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Perl Shell Scripting?!

by fraizerangus (Sexton)
on Sep 01, 2009 at 14:12 UTC ( #792660=perlquestion: print w/ replies, xml ) Need Help??
fraizerangus has asked for the wisdom of the Perl Monks concerning the following question:

Hi Monks just a quick question, I've written a perl script and want it to process several thousand data scripts on a database producing a long list of results which can be matched to the data files, I've been told that shell scripting is the way forward and that Perl has its own shell scripting process (I avoid using Bash that way!) can anyones tell me whats its called, how to go about it, or point me in the right direction?! many thanks in advance. much love Dan

Comment on Perl Shell Scripting?!
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Re: Perl Shell Scripting?!
by JavaFan (Canon) on Sep 01, 2009 at 14:24 UTC
    Do you have any idea what Perl is, and what the shell is? Perl doesn't have "its own shell scripting process" just like it doesn't have "its own Python scripting process" and Java doesn't have "its own Perl scripting process".

    There's the language Perl, compiled and run by perl. There's Python, compiled and run by python, jpython and a few more implementations. There are a dozen or more closely related shell dialects, each interpreted and run by a different binary (sh, bash, zsh, ksh, psh, ash, csh, tcsh, etc).

Re: Perl Shell Scripting?!
by ig (Vicar) on Sep 01, 2009 at 14:50 UTC

    Your description is too vague to be certain, but I guess that you should add a loop to iterate over your data files (I assume you mean data files when you say "data scripts") to the Perl script you have written, rather than writing a separate shell script.

    Can you turn your current script into a subroutine and call it once for each data file?

    Assuming your "data scripts" are files with extension '.dat' and you put your current script into a subroutine named process_data, maybe you could iterate over your data files with something like:

    foreach my $file (glob('*.dat')) { process_data($file); }
Re: Perl Shell Scripting?!
by cdarke (Prior) on Sep 01, 2009 at 15:17 UTC
    I've been told that shell scripting is the way forward and that Perl has its own shell scripting process

    Who gave you that piece of wisdom? Did he have pointy hair and is your boss?

    A shell has two main features: it can be used interactively and it can be used as a programming language. It is called a shell because its purpose was originally just to run external programs - nothing else. Any product that tries to perform two functions has to make compromises, so generally a shell will not compare well against a product which only does one of those tasks - like Perl.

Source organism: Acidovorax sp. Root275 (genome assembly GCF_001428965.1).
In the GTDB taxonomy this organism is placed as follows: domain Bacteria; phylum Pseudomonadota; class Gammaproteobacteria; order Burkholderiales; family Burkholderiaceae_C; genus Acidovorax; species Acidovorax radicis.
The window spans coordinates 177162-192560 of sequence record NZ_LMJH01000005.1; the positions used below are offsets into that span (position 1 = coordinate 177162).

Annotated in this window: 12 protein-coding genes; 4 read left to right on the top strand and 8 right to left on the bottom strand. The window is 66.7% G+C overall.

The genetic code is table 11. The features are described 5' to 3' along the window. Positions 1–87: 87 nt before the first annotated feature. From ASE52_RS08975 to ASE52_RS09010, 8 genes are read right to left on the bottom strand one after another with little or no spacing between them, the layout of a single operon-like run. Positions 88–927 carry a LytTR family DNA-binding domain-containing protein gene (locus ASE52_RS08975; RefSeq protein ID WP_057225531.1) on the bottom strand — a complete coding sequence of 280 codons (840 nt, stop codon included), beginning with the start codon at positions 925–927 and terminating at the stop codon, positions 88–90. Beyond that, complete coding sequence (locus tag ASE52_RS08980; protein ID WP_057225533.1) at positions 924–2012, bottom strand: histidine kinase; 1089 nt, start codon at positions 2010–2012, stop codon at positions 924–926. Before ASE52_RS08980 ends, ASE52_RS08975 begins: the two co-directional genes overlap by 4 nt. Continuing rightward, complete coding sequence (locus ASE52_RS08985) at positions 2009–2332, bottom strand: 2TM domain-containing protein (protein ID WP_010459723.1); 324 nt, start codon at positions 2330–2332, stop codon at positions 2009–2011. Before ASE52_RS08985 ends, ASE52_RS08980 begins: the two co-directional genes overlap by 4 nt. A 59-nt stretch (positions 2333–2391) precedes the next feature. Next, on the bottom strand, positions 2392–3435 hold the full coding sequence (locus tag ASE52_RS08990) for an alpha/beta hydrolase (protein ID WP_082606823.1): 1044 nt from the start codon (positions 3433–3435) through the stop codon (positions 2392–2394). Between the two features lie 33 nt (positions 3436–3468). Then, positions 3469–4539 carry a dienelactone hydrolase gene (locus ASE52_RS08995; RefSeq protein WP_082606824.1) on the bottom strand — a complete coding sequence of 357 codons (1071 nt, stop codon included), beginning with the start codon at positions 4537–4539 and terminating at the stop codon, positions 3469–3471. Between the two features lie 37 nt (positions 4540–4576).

If you need that duality of interaction and programming in the same language then use a shell, otherwise use the language you are most comfortable with.
Re: Perl Shell Scripting?!
by kennethk (Abbot) on Sep 01, 2009 at 14:26 UTC
    It's unclear to me what precisely you mean by "shell scripting", so sorry if this is off point. If you mean sending an automated series of commands to the system shell, there a a few commands you can use, depending on what you want back. You probably want system, though depending on what precisely you are trying to do, you may want to use exec or backticks instead...
Re: Perl Shell Scripting?!
by Bloodnok (Vicar) on Sep 01, 2009 at 18:27 UTC
    A shell script in as much as a shell script is the combination of a text file containing a set of commands (each of which is individually runnable at the shell prompt) run by an instance of the shell interpreter.

    I've always considered a perl script to be a specialization of a shell script in as much as the perl script ...

    1. only contains perl commands and ...
    2. uses the perl interpreter to run the script.
    The normal way in which a script is made runnable in its' own right is to...
    • chmod(1) the script file to give it execute rights c/w ...
    • putting #! /usr/bin/sh (the shebang or hash-bang line) at the very top of the file
    So, in order to convert your script (after granting execute rights to the script (via chmod +x file), add the following at the very top of your script file:
    #! /usr/bin/env perl
    Does that help ??

    A user level that continues to overstate my experience :-))

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